Sources at the CID who are involved in the investigation have told Capital FM News that the initial analysis of the debris and other material at the site has shown traces of ammonium nitrate, which is known to make explosives.
“There are traces of fertilizer at the site of the blast, there is also the smell of fuel,” a senior CID officer said adding.
The detectives were still trying to establish if there was any fuel stored in any of the shops at the building where the attack occurred on Monday afternoon.
“A strong smell of fuel can be felt, what we don’t know is if there was fuel stored in the building or it was used by the attackers in the bomb that exploded,” the source said, asking not to be named because he is not mandated to issue any official reports about the blast investigation.
The FBI investigators and others from various units of the Kenya Police spent the better part of Tuesday morning sifting through the debris at the site.
The officers could be seen collecting evidence for further analysis.
Our source said some of the material collected from the site had been taken to the Government Chemist for further analysis.
“We are also likely to send other material abroad for analysis; the foreign investigators are really helping us,” he said.
No official brief was given to journalists who were camped at the scene.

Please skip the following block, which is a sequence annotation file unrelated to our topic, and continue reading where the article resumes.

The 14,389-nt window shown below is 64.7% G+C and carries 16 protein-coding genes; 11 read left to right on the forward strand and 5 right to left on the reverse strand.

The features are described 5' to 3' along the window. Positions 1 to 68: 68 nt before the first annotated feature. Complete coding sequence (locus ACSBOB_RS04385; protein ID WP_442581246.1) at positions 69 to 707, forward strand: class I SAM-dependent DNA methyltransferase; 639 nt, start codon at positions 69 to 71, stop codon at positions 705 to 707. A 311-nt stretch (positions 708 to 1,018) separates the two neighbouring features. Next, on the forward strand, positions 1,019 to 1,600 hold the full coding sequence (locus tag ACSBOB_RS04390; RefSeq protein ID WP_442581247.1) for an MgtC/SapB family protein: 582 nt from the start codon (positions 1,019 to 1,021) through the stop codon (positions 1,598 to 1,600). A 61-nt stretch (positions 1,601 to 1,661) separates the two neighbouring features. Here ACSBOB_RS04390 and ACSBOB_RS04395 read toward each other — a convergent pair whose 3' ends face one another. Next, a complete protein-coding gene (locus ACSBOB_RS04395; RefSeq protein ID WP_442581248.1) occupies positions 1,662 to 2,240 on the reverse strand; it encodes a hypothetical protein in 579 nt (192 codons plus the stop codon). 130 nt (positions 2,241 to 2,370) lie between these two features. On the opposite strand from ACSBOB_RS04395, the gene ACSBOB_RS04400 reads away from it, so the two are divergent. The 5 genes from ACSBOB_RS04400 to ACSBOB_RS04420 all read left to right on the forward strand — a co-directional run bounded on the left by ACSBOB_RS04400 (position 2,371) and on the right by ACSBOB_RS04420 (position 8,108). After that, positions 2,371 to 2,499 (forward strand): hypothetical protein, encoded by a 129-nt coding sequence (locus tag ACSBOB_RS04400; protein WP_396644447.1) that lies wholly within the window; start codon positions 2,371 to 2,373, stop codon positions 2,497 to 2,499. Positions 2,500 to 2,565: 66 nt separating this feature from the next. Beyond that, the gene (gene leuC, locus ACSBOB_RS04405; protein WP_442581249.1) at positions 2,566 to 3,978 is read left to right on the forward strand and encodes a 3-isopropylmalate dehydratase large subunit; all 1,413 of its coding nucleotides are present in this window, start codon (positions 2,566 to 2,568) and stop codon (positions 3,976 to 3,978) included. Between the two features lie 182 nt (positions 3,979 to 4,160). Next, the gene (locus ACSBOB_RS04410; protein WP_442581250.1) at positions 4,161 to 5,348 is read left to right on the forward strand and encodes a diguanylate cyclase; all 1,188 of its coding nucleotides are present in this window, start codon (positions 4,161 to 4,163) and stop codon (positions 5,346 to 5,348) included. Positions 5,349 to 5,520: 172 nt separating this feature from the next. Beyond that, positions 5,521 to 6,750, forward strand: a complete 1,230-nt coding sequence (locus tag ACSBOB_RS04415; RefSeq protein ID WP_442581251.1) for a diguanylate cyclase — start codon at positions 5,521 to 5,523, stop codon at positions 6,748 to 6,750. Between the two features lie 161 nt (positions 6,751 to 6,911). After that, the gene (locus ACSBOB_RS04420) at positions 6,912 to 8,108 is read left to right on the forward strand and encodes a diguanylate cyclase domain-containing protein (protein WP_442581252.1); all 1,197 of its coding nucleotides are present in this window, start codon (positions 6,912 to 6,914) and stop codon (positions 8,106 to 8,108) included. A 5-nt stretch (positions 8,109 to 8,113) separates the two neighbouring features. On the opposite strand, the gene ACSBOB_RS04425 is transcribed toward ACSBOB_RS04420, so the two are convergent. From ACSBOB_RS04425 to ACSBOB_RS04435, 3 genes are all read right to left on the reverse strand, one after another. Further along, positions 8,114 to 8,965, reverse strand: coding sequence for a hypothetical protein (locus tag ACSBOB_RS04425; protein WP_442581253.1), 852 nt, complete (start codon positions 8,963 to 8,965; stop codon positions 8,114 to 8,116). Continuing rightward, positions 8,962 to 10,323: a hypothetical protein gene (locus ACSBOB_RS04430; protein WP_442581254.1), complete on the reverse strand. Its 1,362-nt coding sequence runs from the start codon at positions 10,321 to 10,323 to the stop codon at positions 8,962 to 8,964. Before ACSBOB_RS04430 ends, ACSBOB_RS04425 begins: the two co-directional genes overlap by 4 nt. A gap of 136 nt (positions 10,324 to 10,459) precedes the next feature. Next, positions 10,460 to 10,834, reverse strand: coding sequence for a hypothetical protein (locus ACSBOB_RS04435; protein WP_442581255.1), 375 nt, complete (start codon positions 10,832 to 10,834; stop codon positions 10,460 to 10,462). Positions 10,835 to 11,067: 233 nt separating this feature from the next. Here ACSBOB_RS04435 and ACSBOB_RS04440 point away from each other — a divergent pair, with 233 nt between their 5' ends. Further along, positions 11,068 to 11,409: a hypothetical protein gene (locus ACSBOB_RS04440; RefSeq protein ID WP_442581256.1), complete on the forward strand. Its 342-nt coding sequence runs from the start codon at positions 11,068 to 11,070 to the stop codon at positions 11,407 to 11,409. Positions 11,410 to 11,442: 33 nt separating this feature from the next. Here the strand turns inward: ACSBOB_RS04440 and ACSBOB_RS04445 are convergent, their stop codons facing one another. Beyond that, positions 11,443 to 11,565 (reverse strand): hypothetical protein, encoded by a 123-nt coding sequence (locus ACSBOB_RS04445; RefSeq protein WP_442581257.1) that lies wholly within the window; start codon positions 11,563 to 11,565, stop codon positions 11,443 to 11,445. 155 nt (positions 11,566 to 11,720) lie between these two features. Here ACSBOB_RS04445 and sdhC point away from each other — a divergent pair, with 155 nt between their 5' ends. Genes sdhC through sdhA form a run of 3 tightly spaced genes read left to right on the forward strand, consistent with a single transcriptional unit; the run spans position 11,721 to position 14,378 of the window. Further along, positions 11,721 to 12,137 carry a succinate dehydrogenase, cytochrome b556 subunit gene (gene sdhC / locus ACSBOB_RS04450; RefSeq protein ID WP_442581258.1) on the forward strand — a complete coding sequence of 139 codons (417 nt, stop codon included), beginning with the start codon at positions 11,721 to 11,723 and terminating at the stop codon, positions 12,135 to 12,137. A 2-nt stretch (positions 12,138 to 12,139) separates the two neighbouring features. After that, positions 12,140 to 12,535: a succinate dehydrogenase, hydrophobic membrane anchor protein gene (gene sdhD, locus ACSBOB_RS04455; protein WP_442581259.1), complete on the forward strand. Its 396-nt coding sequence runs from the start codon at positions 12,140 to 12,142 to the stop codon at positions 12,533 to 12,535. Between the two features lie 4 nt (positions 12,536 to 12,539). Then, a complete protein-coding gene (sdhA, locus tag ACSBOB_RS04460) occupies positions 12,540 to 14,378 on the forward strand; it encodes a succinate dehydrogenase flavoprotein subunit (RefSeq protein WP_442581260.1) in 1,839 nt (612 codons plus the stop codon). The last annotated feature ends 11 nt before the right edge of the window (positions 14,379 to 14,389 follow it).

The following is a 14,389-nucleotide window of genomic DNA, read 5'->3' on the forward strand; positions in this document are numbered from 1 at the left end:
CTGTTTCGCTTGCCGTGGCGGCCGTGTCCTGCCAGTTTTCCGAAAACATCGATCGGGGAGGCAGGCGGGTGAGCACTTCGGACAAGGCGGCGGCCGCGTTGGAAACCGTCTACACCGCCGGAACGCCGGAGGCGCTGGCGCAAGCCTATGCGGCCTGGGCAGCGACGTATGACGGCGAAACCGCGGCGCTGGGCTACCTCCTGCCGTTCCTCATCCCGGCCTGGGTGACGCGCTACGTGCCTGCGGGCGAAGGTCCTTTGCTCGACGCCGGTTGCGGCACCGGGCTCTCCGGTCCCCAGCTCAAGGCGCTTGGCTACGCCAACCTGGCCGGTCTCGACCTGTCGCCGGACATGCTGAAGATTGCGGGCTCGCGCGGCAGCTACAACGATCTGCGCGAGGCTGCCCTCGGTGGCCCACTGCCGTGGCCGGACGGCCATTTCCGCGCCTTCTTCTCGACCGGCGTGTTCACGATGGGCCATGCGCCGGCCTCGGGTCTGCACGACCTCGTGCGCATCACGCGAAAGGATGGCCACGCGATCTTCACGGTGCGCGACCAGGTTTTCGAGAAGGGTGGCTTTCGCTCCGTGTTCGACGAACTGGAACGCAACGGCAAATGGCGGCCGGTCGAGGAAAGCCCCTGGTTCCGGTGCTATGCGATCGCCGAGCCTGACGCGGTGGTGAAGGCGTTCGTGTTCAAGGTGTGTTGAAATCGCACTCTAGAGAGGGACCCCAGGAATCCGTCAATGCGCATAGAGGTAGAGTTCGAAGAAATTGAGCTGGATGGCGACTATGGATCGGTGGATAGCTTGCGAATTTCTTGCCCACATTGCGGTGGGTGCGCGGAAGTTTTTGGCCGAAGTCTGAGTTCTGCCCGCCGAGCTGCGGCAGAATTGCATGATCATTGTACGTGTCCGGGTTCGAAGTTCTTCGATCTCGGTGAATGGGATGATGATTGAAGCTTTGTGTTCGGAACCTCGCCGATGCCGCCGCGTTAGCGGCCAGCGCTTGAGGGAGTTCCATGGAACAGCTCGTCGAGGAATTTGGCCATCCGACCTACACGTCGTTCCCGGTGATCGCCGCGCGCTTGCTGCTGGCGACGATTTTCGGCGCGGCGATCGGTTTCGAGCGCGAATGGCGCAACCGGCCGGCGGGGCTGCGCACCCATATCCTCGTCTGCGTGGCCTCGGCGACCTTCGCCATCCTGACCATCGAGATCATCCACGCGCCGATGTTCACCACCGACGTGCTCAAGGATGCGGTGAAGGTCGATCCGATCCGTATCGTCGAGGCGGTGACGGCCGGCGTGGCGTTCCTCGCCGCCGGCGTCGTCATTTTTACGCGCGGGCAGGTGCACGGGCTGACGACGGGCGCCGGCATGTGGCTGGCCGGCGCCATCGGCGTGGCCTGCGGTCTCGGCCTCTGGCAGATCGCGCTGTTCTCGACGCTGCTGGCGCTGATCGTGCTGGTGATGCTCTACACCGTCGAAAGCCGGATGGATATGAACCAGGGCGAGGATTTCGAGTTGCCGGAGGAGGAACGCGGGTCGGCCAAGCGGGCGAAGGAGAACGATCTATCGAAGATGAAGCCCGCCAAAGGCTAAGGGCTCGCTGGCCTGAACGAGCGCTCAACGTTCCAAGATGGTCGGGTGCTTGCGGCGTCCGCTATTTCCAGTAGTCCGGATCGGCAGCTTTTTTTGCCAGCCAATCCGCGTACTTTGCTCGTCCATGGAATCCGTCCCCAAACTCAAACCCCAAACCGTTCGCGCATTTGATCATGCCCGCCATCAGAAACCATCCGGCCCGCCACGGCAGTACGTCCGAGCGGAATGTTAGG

Police Commissioner Mathew Iteere had on Monday indicated that the blast was caused by an Improvised Explosive Device (IED), dropping an earlier assertion of an electric fault which was disputed by the Kenya Power and Lighting Company (KPLC).
Police have said they are looking for a man said to have placed a bag in one of the shops at the building which exploded when he dashed out to answer a call on his mobile phone.
Nyakwama told Capital FM News no suspect had been arrested.
Of the 38 people wounded in the Monday blast, 23 had been discharged from the Kenyatta National Hospital. Two are said to be in a critical condition.
Prime Minister Raila Odinga branded Monday’s blast a “terrorist” attack and police said it was most probably caused by a homemade bomb after initially blaming a possible electrical fault.
“This is an attack of terrorism. They have failed elsewhere and we know they are going to fail in our country,” Odinga said when he visited the scene on Moi Avenue.
He sharply contradicted Iteere’s earlier assertions that the blast was a result of an electric fault. Police Headquarters later played down their far-fetched theory declared it was a result of an Improvised Explosive Devise.